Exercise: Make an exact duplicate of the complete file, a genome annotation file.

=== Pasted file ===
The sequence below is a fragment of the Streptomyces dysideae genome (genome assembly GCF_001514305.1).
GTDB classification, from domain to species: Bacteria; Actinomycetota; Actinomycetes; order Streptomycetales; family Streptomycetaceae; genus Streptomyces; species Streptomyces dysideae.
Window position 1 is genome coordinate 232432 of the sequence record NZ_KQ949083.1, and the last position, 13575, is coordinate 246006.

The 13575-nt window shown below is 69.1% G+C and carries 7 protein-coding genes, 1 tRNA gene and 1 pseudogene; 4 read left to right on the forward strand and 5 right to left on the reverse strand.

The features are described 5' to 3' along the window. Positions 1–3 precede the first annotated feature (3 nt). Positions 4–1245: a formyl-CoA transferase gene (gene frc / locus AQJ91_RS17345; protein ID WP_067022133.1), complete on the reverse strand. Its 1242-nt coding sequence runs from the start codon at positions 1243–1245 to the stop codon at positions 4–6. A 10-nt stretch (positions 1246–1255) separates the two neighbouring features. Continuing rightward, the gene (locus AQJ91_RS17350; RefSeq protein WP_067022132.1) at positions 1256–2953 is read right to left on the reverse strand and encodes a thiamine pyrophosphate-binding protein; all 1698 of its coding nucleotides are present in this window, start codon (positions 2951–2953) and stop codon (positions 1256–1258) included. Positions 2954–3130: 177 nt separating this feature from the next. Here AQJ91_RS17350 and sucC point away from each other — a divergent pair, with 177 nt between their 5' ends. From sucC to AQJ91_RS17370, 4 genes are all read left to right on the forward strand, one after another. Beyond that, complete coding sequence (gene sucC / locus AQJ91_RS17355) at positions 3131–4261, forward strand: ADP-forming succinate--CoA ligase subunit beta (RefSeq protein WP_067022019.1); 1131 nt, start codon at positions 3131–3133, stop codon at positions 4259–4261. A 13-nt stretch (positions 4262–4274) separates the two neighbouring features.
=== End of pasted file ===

The sequence below is a fragment of the Streptomyces dysideae genome (genome assembly GCF_001514305.1).
GTDB classification, from domain to species: Bacteria; Actinomycetota; Actinomycetes; order Streptomycetales; family Streptomycetaceae; genus Streptomyces; species Streptomyces dysideae.
Window position 1 is genome coordinate 232432 of the sequence record NZ_KQ949083.1, and the last position, 13575, is coordinate 246006.

The 13575-nt window shown below is 69.1% G+C and carries 7 protein-coding genes, 1 tRNA gene and 1 pseudogene; 4 read left to right on the forward strand and 5 right to left on the reverse strand.

The features are described 5' to 3' along the window. Positions 1–3 precede the first annotated feature (3 nt). Positions 4–1245: a formyl-CoA transferase gene (gene frc / locus AQJ91_RS17345; protein ID WP_067022133.1), complete on the reverse strand. Its 1242-nt coding sequence runs from the start codon at positions 1243–1245 to the stop codon at positions 4–6. A 10-nt stretch (positions 1246–1255) separates the two neighbouring features. Continuing rightward, the gene (locus AQJ91_RS17350; RefSeq protein WP_067022132.1) at positions 1256–2953 is read right to left on the reverse strand and encodes a thiamine pyrophosphate-binding protein; all 1698 of its coding nucleotides are present in this window, start codon (positions 2951–2953) and stop codon (positions 1256–1258) included. Positions 2954–3130: 177 nt separating this feature from the next. Here AQJ91_RS17350 and sucC point away from each other — a divergent pair, with 177 nt between their 5' ends. From sucC to AQJ91_RS17370, 4 genes are all read left to right on the forward strand, one after another. Beyond that, complete coding sequence (gene sucC / locus AQJ91_RS17355) at positions 3131–4261, forward strand: ADP-forming succinate--CoA ligase subunit beta (RefSeq protein WP_067022019.1); 1131 nt, start codon at positions 3131–3133, stop codon at positions 4259–4261. A 13-nt stretch (positions 4262–4274) separates the two neighbouring features.